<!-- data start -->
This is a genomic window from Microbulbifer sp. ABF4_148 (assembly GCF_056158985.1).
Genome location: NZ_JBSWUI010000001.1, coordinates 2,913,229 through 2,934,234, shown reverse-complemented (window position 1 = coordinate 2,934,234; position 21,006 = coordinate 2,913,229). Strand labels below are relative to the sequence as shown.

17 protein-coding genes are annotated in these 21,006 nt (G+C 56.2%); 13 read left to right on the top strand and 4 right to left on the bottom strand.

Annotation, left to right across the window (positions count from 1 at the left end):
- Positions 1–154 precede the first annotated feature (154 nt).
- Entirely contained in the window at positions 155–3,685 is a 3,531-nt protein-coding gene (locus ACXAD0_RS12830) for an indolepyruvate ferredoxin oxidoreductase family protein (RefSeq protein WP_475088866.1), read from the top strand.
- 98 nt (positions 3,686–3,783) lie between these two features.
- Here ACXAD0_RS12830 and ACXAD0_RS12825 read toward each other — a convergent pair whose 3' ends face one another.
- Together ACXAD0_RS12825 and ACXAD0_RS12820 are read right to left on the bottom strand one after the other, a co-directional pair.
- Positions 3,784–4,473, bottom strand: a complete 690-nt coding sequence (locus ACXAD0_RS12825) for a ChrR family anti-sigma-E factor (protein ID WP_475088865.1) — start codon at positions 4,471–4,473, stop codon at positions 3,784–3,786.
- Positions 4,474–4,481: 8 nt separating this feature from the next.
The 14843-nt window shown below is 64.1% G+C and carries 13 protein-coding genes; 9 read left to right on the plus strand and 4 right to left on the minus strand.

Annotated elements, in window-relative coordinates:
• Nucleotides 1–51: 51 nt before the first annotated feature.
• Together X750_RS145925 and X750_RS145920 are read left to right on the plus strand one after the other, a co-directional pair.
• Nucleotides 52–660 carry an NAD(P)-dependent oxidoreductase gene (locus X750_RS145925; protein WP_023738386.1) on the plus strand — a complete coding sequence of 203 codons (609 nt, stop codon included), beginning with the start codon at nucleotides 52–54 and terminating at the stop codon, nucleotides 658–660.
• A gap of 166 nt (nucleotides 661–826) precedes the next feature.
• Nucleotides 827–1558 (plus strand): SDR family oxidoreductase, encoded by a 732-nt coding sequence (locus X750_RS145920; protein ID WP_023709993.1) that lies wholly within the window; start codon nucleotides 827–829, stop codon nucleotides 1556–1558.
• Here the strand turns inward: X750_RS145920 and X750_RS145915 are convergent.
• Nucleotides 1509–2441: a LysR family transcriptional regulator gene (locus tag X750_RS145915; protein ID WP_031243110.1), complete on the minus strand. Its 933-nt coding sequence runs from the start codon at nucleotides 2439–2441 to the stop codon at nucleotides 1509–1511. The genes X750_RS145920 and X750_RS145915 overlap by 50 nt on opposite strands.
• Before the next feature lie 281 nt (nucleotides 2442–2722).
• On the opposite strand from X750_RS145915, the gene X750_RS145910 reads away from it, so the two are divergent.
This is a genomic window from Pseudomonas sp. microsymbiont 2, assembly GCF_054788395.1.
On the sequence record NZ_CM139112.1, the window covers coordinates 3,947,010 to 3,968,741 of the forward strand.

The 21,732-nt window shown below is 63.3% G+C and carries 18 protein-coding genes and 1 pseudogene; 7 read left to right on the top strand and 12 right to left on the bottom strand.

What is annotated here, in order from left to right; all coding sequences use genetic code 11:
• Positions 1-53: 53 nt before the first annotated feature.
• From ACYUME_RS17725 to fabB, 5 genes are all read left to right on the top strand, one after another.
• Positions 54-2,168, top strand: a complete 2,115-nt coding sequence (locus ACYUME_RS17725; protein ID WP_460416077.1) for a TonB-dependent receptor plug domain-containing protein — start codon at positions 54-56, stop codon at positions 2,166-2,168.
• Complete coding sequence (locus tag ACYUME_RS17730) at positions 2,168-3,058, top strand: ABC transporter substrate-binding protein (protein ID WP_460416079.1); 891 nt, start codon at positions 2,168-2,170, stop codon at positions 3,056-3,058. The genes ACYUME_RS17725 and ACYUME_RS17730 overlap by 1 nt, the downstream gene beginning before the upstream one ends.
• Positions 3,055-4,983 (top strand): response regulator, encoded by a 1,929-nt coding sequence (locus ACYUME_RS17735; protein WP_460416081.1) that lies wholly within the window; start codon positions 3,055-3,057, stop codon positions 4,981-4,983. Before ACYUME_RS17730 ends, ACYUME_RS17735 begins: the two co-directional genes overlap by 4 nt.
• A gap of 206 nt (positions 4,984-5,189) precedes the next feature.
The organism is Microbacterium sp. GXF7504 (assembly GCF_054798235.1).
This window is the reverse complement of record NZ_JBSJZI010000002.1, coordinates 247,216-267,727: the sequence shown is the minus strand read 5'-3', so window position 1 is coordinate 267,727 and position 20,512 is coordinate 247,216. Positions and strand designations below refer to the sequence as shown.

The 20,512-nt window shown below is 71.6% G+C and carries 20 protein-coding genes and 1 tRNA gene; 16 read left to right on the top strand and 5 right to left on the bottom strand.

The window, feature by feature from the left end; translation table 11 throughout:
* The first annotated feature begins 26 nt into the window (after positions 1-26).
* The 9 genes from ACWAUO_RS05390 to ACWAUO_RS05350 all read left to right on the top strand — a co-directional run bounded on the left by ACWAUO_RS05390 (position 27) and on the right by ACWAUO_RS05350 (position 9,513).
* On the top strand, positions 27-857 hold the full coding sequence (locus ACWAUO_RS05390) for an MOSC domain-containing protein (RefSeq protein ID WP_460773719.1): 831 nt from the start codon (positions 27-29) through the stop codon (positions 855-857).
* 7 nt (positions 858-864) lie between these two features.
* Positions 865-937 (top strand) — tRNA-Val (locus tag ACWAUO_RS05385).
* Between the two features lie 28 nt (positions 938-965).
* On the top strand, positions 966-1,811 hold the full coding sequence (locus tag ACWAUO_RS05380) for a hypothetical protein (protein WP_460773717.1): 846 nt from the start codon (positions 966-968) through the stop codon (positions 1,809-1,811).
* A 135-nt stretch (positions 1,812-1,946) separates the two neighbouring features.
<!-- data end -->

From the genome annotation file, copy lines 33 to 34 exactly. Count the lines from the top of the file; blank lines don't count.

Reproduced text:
The organism is Microbacterium sp. GXF7504 (assembly GCF_054798235.1).
This window is the reverse complement of record NZ_JBSJZI010000002.1, coordinates 247,216-267,727: the sequence shown is the minus strand read 5'-3', so window position 1 is coordinate 267,727 and position 20,512 is coordinate 247,216. Positions and strand designations below refer to the sequence as shown.